A test for the potent opioid dermorphin is part of the post-race protocol in New York, and there have been no positives for the drug in the state, New York Thoroughbred Horsemen's Association President Rick Violette Jr. reported today.
Violette reiterated the NYTHA position on any practice that involves blatant disregard for the welfare of the horses.
“The 5,000-plus owners and trainers represented by NYTHA are in unanimous agreement,” he remarked. “Illegal medications have absolutely no place in our industry, and neither do the people who use them. They have no therapeutic value whatsoever, they are a danger to our horses and our jockeys, and anyone caught using them must be dealt with swiftly and harshly.”
According to Dr. George Maylin, director of the New York State Racing & Wagering Board's drug testing and research program at Morrisville State College, the test for dermorphin has been in place in New York for “several months.”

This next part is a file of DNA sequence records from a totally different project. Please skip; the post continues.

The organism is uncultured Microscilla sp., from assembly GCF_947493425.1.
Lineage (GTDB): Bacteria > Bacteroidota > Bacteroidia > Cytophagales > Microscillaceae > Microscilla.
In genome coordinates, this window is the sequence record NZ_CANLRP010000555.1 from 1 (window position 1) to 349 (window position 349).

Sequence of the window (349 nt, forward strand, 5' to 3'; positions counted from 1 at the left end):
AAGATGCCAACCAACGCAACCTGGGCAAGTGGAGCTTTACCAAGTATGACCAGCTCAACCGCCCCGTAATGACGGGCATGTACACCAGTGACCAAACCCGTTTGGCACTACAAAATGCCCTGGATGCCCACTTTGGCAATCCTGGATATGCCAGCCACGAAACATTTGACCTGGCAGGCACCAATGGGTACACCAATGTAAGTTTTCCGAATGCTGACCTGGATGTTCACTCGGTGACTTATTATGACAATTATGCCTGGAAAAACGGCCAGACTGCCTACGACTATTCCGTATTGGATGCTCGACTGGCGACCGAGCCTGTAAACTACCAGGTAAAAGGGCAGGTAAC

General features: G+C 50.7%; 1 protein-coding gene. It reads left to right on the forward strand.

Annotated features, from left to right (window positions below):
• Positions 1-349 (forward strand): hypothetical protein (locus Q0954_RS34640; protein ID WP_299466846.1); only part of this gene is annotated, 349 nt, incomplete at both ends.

Dermorphin, which is 30 to 40 times more powerful than morphine, has been in the headlines recently, with positives detected in Louisiana and Oklahoma. Some Thoroughbreds have tested positive, but the majority have been Quarter Horses.
“Dermorphin has been on our radar screen,” Dr. Maylin said. “We'd heard in recent months that the drug was being used in the southwest, and we worked in conjunction with the New Bolton Center at the University of Pennsylvania to develop the test.”
Violette applauded the efforts of Dr. Maylin and his staff at Morrisville.
“Thanks to Dr. Maylin and the people who work for him, the testing standards in New York are second to none,” he said, adding, “We need to concentrate our efforts, energy and finances on doing away with drugs like dermorphin and ridding our sport of the cheats who use them, rather than wasting valuable resources on the battle over Lasix. Getting rid of Lasix does nothing to address the issues faced by our industry. By focusing on the real problems such as illegal medications, we can have a positive impact on public perception, the integrity of our sport and, most important, the safety of our horses and riders.”
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